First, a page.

The Most Impressive Fitness Feats of 2020

From cartwheels on roller skates to a 3,000-foot free climb, here's how fitness enthusiasts crushed their goals in 2020.

Woman jumping in air in urban studio
Photo: Getty Images/Tara Moore

Anyone who simply survived 2020 deserves a medal and a cookie (at the very least). That said, some people rose above the many challenges of 2020 to achieve incredible goals, especially in regards to fitness.

In a year defined by at-home workouts and DIY exercise equipment, there were still badass athletes who managed to tackle all kinds of awe-inspiring fitness feats, from record-breaking cartwheels (ahem, in roller skates!) to a 3,000-foot free climb. Their determination serves as a reminder that a little ingenuity — and a lot of grit — can go a long way. (Seriously, though, don't feel guilty if you didn't achieve your own fitness goals this year.)

So, as you bid farewell to 2020, draw some inspiration from these workout warriors who are sure to motivate you to conquer 2021, no matter what the new year has in store for you. (Need a little extra motivation? Join our 21 Jump Start fitness program with obé.)

A Woman Ran a 5:25 Mile at 9 Months Pregnant

Running a mile in under five and a half minutes is no easy feat. But Utah-based runner Makenna Myler upped the ante in a major way back in October when she ran a 5:25 mile at nine months pregnant. Naturally, Myler's accomplishment went viral on TikTok after her husband Mike shared a video of her impressive mile time.

This Personal Trainer Did 730 Burpees In One Hour

Let's be real: Burpees can be brutal even when you're just doing a handful of them. But one personal trainer made history this year by crushing 730 burpees in the span of one hour — yes, really. Alison Brown, a personal trainer from Ontario, Canada, beat the prior Guinness World Record in the female category of 709 chest-to-ground burpees within an hour. She told CBC News that she took on the challenge to show her three sons that they can achieve anything they set their minds to.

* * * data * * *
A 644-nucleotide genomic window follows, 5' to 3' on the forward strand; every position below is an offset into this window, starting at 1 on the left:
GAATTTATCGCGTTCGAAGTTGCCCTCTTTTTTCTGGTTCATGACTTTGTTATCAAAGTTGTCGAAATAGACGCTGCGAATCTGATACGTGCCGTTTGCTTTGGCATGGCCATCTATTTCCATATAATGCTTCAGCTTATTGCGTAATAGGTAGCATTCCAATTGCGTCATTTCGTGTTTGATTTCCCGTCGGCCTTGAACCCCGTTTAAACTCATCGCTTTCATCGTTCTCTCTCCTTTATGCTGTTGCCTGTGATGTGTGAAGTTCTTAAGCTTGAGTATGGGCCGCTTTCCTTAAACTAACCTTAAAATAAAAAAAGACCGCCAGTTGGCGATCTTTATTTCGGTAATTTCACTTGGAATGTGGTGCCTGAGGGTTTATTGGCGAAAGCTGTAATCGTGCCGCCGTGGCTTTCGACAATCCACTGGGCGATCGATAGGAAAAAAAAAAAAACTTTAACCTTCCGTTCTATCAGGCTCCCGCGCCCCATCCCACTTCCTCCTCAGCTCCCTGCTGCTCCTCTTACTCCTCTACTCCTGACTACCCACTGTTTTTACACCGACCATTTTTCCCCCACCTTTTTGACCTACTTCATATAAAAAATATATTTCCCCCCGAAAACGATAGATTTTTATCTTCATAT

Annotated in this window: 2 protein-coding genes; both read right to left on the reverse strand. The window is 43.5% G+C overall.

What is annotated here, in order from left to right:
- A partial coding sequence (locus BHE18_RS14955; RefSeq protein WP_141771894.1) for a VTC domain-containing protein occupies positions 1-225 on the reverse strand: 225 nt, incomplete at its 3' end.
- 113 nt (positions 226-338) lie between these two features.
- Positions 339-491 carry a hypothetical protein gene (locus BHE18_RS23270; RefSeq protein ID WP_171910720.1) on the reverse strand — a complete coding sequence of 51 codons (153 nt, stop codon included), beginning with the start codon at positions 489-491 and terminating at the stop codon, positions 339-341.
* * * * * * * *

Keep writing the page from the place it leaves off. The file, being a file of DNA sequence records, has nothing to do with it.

One Man Bear-Crawled for the Entire Length of a Marathon to Honor Veterans

Bear crawls — which require you to crawl on all fours with coordinated hand-foot movements and knees hovering above the ground — are perhaps the only exercise more maligned than burpees. Devon Lévesque, a 28-year-old health and fitness entrepreneur from New Jersey, managed to complete 26.2 miles worth of bear crawls in November at the New York City Marathon.

Lévesque told Today that he set out to conquer this challenge to raise awareness for the mental health of veterans after losing his dad to suicide. "It's super important that people understand that they can talk about struggles," he shared. "You can't keep it all bottled up. It's going to affect you more than you know so it's really good to be able to express yourself." (Inspired? Try this burpee-broad jump-bear crawl combo.)

A Paraplegic Man Swam 150 Laps In One Day

In 2019, Australian resident Luke Whatley, who is paralyzed from the waist down, swam 100 laps in one day. This year, to commemorate International Day of Persons with Disabilities on December 3, Whatley added 50 laps to his previous record for a grand total of 150 swimming laps (and roughly 10 hours in the pool) in one day. He told a local Australian news outlet that he did this "to prove to all kinds of people that when they work hard, and they dedicate themselves to fitness, they can achieve their dreams and goals."

A Professional Roller Skater Broke the Record for Most Cartwheels On Roller Skates In One Minute

Roller skating turned out to be one of the most popular fitness trends of 2020 (even celebs such as Kerry Washington and Ashley Graham laced up their skates in quarantine). But one professional roller skater, Tinuke Oyediran (aka Tinuke's Orbit), took the trend to an entirely new level, earning the Guinness World Record for the most cartwheels on roller skates in one minute (she did 30!) and the most spins on e-skates in one minute (with 70 spins).